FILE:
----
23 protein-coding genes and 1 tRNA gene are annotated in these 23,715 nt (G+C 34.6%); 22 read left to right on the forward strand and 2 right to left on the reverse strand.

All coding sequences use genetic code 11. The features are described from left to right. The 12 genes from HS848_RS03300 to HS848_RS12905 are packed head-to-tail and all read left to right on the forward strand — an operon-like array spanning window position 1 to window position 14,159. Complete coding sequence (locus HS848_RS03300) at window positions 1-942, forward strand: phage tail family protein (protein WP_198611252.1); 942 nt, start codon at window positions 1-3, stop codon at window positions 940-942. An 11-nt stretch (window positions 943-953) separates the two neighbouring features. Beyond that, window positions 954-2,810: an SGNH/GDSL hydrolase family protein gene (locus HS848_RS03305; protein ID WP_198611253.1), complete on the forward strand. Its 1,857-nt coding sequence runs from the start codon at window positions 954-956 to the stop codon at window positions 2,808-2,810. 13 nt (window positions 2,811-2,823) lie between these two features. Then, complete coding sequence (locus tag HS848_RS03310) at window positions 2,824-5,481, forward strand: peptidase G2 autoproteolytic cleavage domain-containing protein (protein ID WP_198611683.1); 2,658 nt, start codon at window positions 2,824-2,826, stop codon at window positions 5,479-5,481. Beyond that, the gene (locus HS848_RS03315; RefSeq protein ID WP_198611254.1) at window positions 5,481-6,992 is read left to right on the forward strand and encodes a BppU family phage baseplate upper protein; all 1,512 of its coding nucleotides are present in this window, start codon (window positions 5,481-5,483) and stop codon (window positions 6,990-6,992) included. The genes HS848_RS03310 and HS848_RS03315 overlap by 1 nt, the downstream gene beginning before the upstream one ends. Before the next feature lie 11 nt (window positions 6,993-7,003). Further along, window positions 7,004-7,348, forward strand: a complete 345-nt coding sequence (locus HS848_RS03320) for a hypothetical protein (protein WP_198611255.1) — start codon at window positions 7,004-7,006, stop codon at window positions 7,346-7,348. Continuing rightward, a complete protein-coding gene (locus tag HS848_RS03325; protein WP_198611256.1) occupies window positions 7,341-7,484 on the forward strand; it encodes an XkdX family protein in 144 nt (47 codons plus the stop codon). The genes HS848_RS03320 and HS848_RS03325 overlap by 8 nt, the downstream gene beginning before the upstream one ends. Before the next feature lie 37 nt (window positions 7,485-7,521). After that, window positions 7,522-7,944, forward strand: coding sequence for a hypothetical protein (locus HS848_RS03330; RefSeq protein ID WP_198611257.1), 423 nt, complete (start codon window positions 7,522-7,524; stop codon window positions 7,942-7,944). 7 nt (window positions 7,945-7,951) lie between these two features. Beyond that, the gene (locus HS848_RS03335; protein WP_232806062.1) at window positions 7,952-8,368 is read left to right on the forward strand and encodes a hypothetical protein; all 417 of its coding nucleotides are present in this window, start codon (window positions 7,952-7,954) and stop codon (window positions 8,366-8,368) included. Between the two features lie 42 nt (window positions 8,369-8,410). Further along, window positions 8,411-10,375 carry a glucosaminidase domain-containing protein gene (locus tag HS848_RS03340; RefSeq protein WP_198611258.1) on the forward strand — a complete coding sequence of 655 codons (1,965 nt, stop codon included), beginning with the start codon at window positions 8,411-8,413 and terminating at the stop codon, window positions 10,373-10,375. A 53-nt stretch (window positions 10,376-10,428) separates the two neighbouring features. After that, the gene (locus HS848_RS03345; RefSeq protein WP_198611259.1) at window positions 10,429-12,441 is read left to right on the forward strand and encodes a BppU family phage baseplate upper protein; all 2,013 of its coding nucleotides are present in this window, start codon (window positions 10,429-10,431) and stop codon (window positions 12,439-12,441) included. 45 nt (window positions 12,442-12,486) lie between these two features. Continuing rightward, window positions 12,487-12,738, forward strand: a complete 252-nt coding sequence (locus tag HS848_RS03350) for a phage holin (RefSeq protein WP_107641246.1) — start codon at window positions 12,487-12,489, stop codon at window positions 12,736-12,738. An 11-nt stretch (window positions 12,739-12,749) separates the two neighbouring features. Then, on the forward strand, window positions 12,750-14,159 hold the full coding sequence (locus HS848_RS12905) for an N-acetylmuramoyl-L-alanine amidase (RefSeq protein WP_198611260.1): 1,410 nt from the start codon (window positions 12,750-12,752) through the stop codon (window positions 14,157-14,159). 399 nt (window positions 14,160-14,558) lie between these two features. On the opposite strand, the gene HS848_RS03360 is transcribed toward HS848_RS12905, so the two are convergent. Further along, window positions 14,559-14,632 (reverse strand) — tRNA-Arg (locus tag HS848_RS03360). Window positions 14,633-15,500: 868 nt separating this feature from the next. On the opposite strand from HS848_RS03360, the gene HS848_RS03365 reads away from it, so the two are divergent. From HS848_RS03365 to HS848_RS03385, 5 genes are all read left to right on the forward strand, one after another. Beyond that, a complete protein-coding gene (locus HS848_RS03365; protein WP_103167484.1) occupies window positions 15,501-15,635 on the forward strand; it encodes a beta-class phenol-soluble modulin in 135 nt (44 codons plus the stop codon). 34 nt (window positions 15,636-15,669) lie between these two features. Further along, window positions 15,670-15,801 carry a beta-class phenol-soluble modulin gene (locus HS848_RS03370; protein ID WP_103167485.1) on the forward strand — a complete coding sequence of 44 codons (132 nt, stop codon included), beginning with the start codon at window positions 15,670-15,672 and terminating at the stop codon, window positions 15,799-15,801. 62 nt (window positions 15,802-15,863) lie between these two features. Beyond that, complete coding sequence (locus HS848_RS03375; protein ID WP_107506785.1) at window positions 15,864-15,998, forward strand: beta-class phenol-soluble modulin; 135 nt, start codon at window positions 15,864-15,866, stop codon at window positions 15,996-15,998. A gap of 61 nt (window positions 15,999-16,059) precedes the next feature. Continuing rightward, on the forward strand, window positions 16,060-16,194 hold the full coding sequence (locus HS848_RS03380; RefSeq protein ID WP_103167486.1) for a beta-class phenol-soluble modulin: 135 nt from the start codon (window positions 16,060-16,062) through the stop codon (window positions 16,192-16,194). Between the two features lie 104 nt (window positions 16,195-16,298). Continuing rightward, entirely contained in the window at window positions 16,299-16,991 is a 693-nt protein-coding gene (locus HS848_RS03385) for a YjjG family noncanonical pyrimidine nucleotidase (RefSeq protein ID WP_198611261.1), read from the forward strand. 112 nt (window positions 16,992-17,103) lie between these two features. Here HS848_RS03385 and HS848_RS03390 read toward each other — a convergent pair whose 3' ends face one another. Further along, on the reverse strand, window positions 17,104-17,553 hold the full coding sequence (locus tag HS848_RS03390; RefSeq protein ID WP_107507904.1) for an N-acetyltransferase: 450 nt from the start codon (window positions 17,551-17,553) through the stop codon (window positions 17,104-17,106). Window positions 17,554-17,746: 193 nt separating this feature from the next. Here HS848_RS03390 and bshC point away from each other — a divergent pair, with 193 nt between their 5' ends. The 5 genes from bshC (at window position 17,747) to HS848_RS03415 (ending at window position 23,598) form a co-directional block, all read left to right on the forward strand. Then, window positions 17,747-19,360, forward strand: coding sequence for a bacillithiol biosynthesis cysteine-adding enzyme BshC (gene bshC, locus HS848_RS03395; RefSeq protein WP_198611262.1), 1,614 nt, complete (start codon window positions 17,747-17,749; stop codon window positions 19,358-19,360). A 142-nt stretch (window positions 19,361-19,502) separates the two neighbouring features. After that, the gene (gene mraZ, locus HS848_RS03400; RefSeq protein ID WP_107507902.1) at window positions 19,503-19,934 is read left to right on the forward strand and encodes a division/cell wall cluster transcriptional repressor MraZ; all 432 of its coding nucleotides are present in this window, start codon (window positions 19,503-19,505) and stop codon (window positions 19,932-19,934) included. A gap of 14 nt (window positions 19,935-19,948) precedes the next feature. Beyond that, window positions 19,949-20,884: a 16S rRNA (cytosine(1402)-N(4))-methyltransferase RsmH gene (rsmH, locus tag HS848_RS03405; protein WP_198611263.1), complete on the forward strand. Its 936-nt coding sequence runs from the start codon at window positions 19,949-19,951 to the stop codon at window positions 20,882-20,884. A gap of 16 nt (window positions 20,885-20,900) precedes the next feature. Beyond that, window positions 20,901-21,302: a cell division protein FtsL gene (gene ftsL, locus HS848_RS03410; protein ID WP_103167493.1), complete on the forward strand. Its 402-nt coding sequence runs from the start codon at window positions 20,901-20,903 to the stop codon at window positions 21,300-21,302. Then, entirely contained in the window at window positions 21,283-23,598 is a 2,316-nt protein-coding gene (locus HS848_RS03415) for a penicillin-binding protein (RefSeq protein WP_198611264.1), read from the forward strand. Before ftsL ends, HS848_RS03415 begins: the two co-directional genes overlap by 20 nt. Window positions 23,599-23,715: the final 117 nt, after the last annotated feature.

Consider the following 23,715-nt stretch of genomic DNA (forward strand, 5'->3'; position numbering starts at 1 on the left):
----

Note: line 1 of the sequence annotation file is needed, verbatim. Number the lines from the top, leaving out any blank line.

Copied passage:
23 protein-coding genes and 1 tRNA gene are annotated in these 23,715 nt (G+C 34.6%); 22 read left to right on the forward strand and 2 right to left on the reverse strand.